Meyer’s criterium blitz shows all that is good about cycling

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    We learnt two things under Ballarat’s sunny skies yesterday. Firstly, that cycling is alive and well, despite recent off-field drama, and secondly, that Cameron Meyer is a very special cyclist.

    If cycling has suffered because of the Lance Armstrong affair, it didn’t show at the National Criterium Championships yesterday.

    The main street of Ballarat, with its shade trees and marbled statues, had already attracted a healthy crowd by the time the opening event of the program, the under-23 men, had rolled away from the start line.

    The crowd continued to build throughout the women’s event, before being up to three and four deep along the home straight during the men’s race, with the balconies of the local hotels also flowing over.

    Families ate picnics in the ‘infield’, while the outdoor eating areas of local cafes were jammed packed. Cycling fans and casual observers mingled happily and enjoyed the spectacle of Cameron Meyer’s brilliant solo performance.

    Oh, there were jokes about Armstrong, and the odd sarcastic utterance here and there, but this was an event to be celebrated, and the doom and gloom that surrounded the release of the Reasoned Decision had no place here. It was a day to enjoy, and enjoy it we did.

    Criterium racing always has a carnival atmosphere, and when combined with perfect weather and high speed, there is no better form of the sport. Throw Cameron Meyer into the mix and you have an event worth sticking around for.

    Meyer is one of the most versatile cyclists this country has produced, and also one of its most talented. From the helter-skelter of the madison to the loneliness of an individual time trial and everything in between, Meyer goes about his business with a minimum of fuss, collecting national and world titles at will.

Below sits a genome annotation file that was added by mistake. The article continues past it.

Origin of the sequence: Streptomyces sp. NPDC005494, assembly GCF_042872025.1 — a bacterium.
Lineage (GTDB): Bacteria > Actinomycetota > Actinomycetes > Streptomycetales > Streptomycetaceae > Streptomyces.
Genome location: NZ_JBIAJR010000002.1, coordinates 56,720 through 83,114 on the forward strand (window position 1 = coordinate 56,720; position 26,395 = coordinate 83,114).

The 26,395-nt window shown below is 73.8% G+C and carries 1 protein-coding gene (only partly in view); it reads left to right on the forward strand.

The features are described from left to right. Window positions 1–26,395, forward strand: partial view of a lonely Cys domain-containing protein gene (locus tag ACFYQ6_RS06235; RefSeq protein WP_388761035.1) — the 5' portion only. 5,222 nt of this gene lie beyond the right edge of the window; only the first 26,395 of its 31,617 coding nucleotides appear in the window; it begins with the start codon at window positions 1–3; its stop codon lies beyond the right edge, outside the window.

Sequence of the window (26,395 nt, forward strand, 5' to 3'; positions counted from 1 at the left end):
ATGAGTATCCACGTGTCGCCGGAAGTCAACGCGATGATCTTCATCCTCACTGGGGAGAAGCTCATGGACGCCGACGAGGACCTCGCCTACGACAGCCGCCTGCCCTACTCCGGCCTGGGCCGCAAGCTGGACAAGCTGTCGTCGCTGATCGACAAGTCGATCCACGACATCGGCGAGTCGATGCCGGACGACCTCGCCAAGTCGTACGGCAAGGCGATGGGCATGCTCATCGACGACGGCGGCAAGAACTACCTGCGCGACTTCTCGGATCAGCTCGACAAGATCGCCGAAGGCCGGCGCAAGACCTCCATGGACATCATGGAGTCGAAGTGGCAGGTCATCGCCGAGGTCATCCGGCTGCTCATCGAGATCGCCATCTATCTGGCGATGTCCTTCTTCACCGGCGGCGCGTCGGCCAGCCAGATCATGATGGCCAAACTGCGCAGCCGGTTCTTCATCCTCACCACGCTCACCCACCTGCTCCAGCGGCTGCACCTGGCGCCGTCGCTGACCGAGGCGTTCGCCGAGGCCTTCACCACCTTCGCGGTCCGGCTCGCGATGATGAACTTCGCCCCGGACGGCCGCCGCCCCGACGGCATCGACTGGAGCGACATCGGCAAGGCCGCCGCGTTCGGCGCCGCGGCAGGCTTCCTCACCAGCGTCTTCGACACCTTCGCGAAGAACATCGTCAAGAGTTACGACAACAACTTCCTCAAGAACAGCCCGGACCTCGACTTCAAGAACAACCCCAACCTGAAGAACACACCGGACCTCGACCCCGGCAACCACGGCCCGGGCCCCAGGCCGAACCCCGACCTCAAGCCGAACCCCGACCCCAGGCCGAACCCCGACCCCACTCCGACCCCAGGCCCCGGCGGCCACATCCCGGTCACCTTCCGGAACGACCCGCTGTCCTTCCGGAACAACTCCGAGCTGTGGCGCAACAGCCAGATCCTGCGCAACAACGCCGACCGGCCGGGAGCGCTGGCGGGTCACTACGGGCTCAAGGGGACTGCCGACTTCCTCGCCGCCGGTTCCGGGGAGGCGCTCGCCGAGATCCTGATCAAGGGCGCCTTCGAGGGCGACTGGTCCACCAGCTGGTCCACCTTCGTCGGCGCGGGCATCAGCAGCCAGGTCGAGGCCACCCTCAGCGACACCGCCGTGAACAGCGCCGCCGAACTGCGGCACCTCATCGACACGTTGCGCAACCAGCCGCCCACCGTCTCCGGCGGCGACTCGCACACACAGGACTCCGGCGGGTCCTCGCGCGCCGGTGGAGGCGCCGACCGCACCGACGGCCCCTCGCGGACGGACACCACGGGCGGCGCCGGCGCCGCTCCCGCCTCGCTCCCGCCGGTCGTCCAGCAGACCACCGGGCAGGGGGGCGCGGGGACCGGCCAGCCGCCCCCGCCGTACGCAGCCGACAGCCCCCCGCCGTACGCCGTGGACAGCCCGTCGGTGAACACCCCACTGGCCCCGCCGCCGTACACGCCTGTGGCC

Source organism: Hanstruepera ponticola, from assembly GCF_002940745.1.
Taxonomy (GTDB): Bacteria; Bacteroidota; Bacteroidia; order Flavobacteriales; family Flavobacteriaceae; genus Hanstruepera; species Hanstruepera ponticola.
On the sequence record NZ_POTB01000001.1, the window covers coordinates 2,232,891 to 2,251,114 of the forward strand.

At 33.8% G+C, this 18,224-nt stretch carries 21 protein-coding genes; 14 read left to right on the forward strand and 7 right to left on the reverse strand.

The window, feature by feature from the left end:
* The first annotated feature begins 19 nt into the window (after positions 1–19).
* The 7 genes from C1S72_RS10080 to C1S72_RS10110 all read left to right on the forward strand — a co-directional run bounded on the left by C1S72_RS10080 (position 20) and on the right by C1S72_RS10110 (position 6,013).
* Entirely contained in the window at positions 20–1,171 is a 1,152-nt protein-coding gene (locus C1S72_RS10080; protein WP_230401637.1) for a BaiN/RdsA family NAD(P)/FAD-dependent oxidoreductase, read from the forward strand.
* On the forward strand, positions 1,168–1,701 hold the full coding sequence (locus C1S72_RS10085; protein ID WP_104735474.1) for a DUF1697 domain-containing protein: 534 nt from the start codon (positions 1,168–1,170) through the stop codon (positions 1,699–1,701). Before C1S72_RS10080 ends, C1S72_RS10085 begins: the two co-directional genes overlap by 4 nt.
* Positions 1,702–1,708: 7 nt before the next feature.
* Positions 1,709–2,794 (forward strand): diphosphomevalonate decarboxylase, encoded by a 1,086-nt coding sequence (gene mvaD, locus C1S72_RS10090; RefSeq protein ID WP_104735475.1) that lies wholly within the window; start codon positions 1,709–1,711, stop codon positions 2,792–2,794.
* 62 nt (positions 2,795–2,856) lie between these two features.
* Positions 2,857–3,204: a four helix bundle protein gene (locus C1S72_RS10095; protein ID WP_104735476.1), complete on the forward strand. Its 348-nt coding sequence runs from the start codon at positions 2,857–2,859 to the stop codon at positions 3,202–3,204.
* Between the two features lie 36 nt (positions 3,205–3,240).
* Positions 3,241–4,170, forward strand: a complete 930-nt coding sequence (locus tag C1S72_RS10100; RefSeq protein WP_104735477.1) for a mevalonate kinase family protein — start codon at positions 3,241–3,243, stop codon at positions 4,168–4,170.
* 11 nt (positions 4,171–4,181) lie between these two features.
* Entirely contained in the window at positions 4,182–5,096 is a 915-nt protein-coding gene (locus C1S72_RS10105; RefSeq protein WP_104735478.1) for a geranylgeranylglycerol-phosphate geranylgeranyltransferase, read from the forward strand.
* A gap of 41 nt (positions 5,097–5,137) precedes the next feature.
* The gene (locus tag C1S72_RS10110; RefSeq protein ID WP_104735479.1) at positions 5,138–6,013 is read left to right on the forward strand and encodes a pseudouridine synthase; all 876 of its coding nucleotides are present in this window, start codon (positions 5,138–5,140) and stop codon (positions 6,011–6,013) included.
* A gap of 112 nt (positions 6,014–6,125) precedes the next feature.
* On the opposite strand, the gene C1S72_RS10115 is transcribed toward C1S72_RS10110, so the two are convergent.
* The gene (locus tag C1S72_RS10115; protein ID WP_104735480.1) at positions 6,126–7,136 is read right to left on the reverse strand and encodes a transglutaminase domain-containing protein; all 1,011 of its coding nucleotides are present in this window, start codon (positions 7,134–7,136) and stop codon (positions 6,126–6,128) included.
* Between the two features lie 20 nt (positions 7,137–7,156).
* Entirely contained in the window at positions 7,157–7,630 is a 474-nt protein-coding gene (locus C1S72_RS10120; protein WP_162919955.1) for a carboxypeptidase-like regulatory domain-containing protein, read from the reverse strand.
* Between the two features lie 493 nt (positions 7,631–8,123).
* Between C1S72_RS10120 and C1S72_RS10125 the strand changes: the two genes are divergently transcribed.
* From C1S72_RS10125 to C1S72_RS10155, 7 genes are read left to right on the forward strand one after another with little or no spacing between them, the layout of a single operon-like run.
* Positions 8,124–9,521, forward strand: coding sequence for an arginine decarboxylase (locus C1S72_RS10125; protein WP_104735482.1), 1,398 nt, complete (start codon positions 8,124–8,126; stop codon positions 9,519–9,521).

And now the multiple track and road title holder has another to add to his palmares. National Criterium champion.

    It mattered not that some, if not most, of the watching crowd were unaware of his pedigree leading into this race. In fact, the realisation that they were watching something special wasn’t immediately apparent.

    But like a slow burning fuse, it gradually dawned that something remarkable was happening. That rider in the Orica-GreenEdge colours was not going to be caught.

    Meyer had broken away early. Very early. After failed attempts by his brother Travis and then Ballarat local Patrick Shaw, Meyer launched an ambitious solo attempt. Ten minutes in and with a plethora of laps to go, he was gone.

    He stretched his lead out to around 20 seconds, and that’s where it stayed, lap after lap after lap.

    At first the crowd were unsure, feeling that this would be yet another brave but ultimately doomed breakaway. They clapped politely as he passed and wondered aloud about the worth of such an attempt.

    Huon Salmon-Genesys Wealth Advisors got organised and tried to pull him back but failed. Drapac tried. Team Budget Forklifts had a crack. The most powerful teams on the domestic circuit had no answer. One by one they fell by the wayside, the peloton dwindling as lap after vicious lap saw rider after exhausted rider pull to the side, their race over.

    A ripple of excitement pulsed through the crowd. They pushed closer to the barriers, eager to catch a glimpse of Meyer as he raced on by. Many started timing the gap. 22 seconds this time. 26 seconds the next.

    The polite applause was gone. Now there was full throated cheering, football type barracking that followed the young Western Australian all the way up Sturt street, like a Mexican wave of sound.

    It was a symbiosis of rider and crowd, each feeding off the other.

    Five laps to go… four laps… three laps… and the race is over. What’s left of the peloton is red faced and drained. This race belongs to Meyer.

    Speaking to The Roar after the race, Meyer paid tribute to the crowd.

    “They were fantastic. They were a bit silent actually about halfway through and I think they were thinking ‘This is a bit weird, there’s no way he’s going to hold on to it.'”

    “Then they started really lifting, believing that I could actually stay away and that gave me a lot of confidence. So every time I came up the home straight it gave me that little edge to get up and over that hill into the head wind.”

    This is how cycling should be. Fans being inspired by riders and riders being inspired by fans. It was cycling at its best. The future is bright.

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